- Running Title (in characters/not words)
- Main Text (some journals give a section wise breakup as well)
- Number of figures
- Number of tables
- Number of references
Paper and Font size
There are two standard recommended paper size formats: letter (8.5″ x 11″) or A4. Font sizes also vary depending on the size of the manuscript but usually 10 or 12 pt. “serif fonts” are used.
In typography, serifs are non-structural details on the ends of some of the strokes that make up letters and symbols. A font that has serifs is called a serif font (or seriffed font). A font without serifs is called sans-serif, from the French sans = without.
Most journals specify that a “liberal” margin should be left on both sides to provide room for editorial instructions or slight corrections. A “liberal” margin is usually 1 to 2 inches.
Double spacing is usually recommended at the time of submission. Short footnotes, however, are usually single spaced.
MS Word Tip
To double space your manuscript in Word, follow the following instructions:
- Press Ctrl + A
- Go to Format -> Paragraph
- Under “Spacing” select “Double” under “Line Spacing”
Most journals recommend that the pages of a manuscript be numbered consecutively throughout the text in the upper right-hand corner of pages.
MS Word Tip
To insert page numbers, please follow the following instructions:
- Go to Insert -> Page Number
- Click on the dropdown arrow
- Select where you want your page number to appear
Some journals provide their own templates where all of the above points are pre-defined, and the authors simply have to write over the text. For example, see http://www.ieee.org/portal/cms_docs_iportals/iportals/publications/journmag/transactions/TRANS-JOUR.doc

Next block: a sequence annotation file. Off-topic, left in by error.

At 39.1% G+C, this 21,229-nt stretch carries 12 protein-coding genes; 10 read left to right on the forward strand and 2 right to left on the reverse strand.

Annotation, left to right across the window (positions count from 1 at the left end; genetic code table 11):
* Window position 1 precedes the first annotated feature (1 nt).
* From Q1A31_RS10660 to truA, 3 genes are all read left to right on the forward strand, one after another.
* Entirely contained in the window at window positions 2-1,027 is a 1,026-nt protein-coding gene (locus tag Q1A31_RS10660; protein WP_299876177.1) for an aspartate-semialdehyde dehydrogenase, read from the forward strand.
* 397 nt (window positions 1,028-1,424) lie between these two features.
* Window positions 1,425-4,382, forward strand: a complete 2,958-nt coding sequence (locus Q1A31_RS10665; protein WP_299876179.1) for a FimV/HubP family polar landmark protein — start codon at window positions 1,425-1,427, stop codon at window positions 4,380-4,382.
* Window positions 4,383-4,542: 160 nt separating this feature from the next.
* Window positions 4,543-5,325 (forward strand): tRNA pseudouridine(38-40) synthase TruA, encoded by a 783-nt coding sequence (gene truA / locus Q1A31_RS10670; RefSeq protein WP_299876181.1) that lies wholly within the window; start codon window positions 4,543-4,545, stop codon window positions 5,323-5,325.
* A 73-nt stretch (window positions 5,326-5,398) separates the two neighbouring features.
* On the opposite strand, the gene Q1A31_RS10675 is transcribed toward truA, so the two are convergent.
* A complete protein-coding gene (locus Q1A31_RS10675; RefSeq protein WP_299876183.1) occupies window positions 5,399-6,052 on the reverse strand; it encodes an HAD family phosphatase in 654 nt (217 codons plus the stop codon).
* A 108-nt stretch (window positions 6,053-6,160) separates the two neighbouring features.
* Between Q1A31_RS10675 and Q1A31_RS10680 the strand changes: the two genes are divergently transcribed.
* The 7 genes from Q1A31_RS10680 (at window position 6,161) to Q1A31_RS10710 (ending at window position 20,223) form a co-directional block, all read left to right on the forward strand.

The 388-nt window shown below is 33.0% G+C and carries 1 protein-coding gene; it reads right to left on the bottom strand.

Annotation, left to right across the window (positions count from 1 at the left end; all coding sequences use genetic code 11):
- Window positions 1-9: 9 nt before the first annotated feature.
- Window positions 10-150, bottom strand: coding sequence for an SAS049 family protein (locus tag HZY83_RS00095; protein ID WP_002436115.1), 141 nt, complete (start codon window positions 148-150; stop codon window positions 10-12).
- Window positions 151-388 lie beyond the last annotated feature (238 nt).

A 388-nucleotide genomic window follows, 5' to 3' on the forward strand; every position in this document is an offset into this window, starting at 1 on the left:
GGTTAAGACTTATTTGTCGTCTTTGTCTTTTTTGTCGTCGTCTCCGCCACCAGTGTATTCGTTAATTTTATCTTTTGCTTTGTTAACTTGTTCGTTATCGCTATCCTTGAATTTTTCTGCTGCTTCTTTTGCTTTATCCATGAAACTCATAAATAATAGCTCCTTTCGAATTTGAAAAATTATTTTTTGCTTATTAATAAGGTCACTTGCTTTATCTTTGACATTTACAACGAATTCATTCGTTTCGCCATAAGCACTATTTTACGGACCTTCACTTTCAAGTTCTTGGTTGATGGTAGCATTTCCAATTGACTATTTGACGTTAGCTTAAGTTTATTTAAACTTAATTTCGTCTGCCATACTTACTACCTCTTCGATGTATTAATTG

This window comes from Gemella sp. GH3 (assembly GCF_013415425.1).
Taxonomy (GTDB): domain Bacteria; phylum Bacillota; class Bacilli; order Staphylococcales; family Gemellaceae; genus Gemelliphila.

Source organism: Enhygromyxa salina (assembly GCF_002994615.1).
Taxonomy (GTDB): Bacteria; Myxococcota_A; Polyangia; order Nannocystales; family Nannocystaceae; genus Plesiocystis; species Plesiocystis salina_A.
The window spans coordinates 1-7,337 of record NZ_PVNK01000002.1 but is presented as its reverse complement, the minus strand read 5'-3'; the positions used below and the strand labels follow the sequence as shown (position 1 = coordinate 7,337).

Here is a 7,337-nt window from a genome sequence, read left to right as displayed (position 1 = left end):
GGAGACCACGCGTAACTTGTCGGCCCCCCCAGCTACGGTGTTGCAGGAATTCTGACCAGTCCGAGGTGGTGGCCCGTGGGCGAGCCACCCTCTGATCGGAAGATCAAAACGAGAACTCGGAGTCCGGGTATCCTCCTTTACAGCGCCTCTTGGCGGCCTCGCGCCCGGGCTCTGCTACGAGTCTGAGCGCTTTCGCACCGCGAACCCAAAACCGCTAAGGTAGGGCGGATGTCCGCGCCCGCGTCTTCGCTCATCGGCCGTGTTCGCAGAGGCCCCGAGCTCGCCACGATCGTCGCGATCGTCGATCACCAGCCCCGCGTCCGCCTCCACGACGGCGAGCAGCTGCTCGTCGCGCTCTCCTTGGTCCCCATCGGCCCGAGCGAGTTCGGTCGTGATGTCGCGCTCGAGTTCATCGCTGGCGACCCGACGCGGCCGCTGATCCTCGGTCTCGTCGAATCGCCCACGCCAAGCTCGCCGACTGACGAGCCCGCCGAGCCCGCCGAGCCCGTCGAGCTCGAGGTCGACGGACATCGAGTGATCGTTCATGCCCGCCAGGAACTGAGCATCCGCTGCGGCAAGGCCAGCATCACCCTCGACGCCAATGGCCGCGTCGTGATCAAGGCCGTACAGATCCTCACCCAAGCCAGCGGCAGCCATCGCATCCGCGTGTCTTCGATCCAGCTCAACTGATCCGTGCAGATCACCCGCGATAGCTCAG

Now that we have dealt with the design, style takes care of the details while writing a manuscript. Although there are some standard style guides used in academic publishing, every journal contains its own specific guidelines usually covering the following points:
It is desirable to make spellings conform to a dictionary—Century, Webster, Oxford, etc. The recommended dictionary is usually provided in the Instructions to Authors. Also, some journals prepare and recommend a “House Style.”
House Style: The style of preferred spelling, punctuation, hyphenation and indentation used in a publishing house or by a particular publication to ensure consistent typesetting
A writer should give careful regard to punctuation, for the clearness and force of his writing may be spoiled by misuse of punctuation or a failure to observe established conventions. Rules for the use of punctuation marks are given in most style guides.
Abbreviations are usually spelt out at first occurrence in the manuscript. Thereafter they are used without further definition. Some journals give a list of abbreviations that need not be spelt out at all, while others also recommend that abbreviations not be used in the title or abstract of a paper.
Other issues dealt with under style are
- Number style: should I spell out 5 (five) in “5 subjects”?
- Use of symbols and units: should I follow SI units?
- Capitalization: should I capitalize the “e” in “Earth”?
- Italics: should I capitalize gene names?
In our next post, we will talk about the manuscript submission process and tips on how to prepare a cover letter.